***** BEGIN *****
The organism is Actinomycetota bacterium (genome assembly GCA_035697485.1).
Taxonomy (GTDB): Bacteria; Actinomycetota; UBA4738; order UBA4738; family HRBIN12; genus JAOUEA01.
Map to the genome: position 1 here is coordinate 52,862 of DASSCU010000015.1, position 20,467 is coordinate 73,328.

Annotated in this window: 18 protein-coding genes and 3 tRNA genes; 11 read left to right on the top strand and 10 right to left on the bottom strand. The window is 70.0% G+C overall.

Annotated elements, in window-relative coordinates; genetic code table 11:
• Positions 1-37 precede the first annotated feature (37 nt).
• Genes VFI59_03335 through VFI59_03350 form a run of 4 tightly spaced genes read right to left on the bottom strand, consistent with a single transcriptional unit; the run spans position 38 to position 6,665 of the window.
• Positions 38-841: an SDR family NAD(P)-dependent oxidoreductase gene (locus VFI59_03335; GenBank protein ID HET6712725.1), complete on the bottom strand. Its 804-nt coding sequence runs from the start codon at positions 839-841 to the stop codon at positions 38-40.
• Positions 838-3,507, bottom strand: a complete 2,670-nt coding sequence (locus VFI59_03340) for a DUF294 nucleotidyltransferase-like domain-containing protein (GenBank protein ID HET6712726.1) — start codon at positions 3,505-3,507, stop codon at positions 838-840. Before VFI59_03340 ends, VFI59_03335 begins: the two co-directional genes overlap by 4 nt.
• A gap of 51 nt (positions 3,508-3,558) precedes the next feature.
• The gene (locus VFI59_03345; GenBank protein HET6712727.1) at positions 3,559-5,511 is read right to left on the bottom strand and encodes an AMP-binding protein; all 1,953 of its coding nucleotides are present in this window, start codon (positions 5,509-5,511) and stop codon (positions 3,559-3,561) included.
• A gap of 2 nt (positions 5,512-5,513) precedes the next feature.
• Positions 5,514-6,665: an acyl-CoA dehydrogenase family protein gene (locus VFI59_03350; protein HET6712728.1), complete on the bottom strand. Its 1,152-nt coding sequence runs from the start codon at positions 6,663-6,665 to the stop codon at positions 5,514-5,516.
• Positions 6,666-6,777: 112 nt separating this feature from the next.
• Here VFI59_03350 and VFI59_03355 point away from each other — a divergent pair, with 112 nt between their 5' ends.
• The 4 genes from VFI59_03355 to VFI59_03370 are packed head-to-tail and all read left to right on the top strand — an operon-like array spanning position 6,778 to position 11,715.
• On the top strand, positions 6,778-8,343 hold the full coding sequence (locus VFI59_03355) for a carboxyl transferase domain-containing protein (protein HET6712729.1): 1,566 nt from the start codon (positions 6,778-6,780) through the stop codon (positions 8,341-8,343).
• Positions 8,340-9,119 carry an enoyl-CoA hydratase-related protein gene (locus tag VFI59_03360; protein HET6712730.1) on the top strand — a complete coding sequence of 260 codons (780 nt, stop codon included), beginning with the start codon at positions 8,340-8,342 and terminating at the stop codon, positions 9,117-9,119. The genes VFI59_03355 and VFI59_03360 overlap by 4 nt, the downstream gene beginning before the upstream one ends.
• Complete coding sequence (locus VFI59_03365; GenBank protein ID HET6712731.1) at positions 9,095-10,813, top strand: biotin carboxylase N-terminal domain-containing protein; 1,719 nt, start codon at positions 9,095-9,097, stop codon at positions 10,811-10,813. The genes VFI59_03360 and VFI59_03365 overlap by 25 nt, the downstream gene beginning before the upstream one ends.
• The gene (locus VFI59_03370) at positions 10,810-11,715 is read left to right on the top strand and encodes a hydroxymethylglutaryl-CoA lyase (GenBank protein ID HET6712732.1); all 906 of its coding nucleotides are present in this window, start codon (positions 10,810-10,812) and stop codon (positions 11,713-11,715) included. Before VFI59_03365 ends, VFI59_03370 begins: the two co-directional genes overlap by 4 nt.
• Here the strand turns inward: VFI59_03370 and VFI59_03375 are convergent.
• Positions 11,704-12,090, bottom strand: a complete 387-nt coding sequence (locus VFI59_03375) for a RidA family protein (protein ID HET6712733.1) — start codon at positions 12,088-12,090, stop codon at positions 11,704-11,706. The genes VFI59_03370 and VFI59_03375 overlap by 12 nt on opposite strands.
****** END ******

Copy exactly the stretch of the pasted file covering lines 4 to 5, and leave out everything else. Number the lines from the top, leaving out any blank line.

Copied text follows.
Annotated in this window: 18 protein-coding genes and 3 tRNA genes; 11 read left to right on the top strand and 10 right to left on the bottom strand. The window is 70.0% G+C overall.

Annotated elements, in window-relative coordinates; genetic code table 11: